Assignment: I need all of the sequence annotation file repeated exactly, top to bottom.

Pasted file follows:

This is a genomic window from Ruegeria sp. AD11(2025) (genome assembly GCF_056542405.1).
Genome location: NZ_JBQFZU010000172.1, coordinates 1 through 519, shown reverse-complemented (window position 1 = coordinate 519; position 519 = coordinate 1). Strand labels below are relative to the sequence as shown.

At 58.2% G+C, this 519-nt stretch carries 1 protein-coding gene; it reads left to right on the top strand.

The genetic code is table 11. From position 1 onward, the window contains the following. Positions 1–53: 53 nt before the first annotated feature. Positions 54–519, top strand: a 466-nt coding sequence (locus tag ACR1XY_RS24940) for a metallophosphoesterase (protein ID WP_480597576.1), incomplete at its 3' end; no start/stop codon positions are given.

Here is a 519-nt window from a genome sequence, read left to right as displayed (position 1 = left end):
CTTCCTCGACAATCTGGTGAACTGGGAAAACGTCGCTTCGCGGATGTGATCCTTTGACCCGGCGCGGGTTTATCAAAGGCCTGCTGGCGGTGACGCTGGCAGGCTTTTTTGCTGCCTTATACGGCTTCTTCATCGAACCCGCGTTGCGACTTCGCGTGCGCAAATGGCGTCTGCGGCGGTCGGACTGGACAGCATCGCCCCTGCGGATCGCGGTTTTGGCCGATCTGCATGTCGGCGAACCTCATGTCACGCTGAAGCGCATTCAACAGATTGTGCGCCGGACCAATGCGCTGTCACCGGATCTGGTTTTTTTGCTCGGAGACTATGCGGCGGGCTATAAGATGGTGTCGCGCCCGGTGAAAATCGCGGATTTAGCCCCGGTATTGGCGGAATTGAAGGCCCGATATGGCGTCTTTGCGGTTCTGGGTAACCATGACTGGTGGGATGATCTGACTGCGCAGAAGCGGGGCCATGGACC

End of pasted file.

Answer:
This is a genomic window from Ruegeria sp. AD11(2025) (genome assembly GCF_056542405.1).
Genome location: NZ_JBQFZU010000172.1, coordinates 1 through 519, shown reverse-complemented (window position 1 = coordinate 519; position 519 = coordinate 1). Strand labels below are relative to the sequence as shown.

At 58.2% G+C, this 519-nt stretch carries 1 protein-coding gene; it reads left to right on the top strand.

The genetic code is table 11. From position 1 onward, the window contains the following. Positions 1–53: 53 nt before the first annotated feature. Positions 54–519, top strand: a 466-nt coding sequence (locus tag ACR1XY_RS24940) for a metallophosphoesterase (protein ID WP_480597576.1), incomplete at its 3' end; no start/stop codon positions are given.

Here is a 519-nt window from a genome sequence, read left to right as displayed (position 1 = left end):
CTTCCTCGACAATCTGGTGAACTGGGAAAACGTCGCTTCGCGGATGTGATCCTTTGACCCGGCGCGGGTTTATCAAAGGCCTGCTGGCGGTGACGCTGGCAGGCTTTTTTGCTGCCTTATACGGCTTCTTCATCGAACCCGCGTTGCGACTTCGCGTGCGCAAATGGCGTCTGCGGCGGTCGGACTGGACAGCATCGCCCCTGCGGATCGCGGTTTTGGCCGATCTGCATGTCGGCGAACCTCATGTCACGCTGAAGCGCATTCAACAGATTGTGCGCCGGACCAATGCGCTGTCACCGGATCTGGTTTTTTTGCTCGGAGACTATGCGGCGGGCTATAAGATGGTGTCGCGCCCGGTGAAAATCGCGGATTTAGCCCCGGTATTGGCGGAATTGAAGGCCCGATATGGCGTCTTTGCGGTTCTGGGTAACCATGACTGGTGGGATGATCTGACTGCGCAGAAGCGGGGCCATGGACC